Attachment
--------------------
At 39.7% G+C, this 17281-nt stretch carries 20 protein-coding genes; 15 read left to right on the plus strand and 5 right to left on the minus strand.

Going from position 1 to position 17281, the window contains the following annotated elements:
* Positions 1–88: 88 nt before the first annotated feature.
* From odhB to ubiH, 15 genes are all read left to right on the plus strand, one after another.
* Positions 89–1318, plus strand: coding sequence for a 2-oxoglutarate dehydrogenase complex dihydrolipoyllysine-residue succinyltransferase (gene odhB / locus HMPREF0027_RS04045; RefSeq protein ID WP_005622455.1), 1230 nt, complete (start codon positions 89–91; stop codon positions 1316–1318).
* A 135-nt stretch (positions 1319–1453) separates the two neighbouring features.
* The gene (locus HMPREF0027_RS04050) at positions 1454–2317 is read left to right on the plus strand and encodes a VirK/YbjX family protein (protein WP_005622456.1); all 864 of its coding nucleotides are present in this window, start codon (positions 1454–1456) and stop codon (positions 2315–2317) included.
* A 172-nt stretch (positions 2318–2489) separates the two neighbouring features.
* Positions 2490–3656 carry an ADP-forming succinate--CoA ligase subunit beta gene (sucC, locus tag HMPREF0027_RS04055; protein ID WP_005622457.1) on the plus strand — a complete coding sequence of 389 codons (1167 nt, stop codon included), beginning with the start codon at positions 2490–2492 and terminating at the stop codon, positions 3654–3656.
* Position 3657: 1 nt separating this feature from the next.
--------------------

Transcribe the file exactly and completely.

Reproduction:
At 39.7% G+C, this 17281-nt stretch carries 20 protein-coding genes; 15 read left to right on the plus strand and 5 right to left on the minus strand.

Going from position 1 to position 17281, the window contains the following annotated elements:
* Positions 1–88: 88 nt before the first annotated feature.
* From odhB to ubiH, 15 genes are all read left to right on the plus strand, one after another.
* Positions 89–1318, plus strand: coding sequence for a 2-oxoglutarate dehydrogenase complex dihydrolipoyllysine-residue succinyltransferase (gene odhB / locus HMPREF0027_RS04045; RefSeq protein ID WP_005622455.1), 1230 nt, complete (start codon positions 89–91; stop codon positions 1316–1318).
* A 135-nt stretch (positions 1319–1453) separates the two neighbouring features.
* The gene (locus HMPREF0027_RS04050) at positions 1454–2317 is read left to right on the plus strand and encodes a VirK/YbjX family protein (protein WP_005622456.1); all 864 of its coding nucleotides are present in this window, start codon (positions 1454–1456) and stop codon (positions 2315–2317) included.
* A 172-nt stretch (positions 2318–2489) separates the two neighbouring features.
* Positions 2490–3656 carry an ADP-forming succinate--CoA ligase subunit beta gene (sucC, locus tag HMPREF0027_RS04055; protein ID WP_005622457.1) on the plus strand — a complete coding sequence of 389 codons (1167 nt, stop codon included), beginning with the start codon at positions 2490–2492 and terminating at the stop codon, positions 3654–3656.
* Position 3657: 1 nt separating this feature from the next.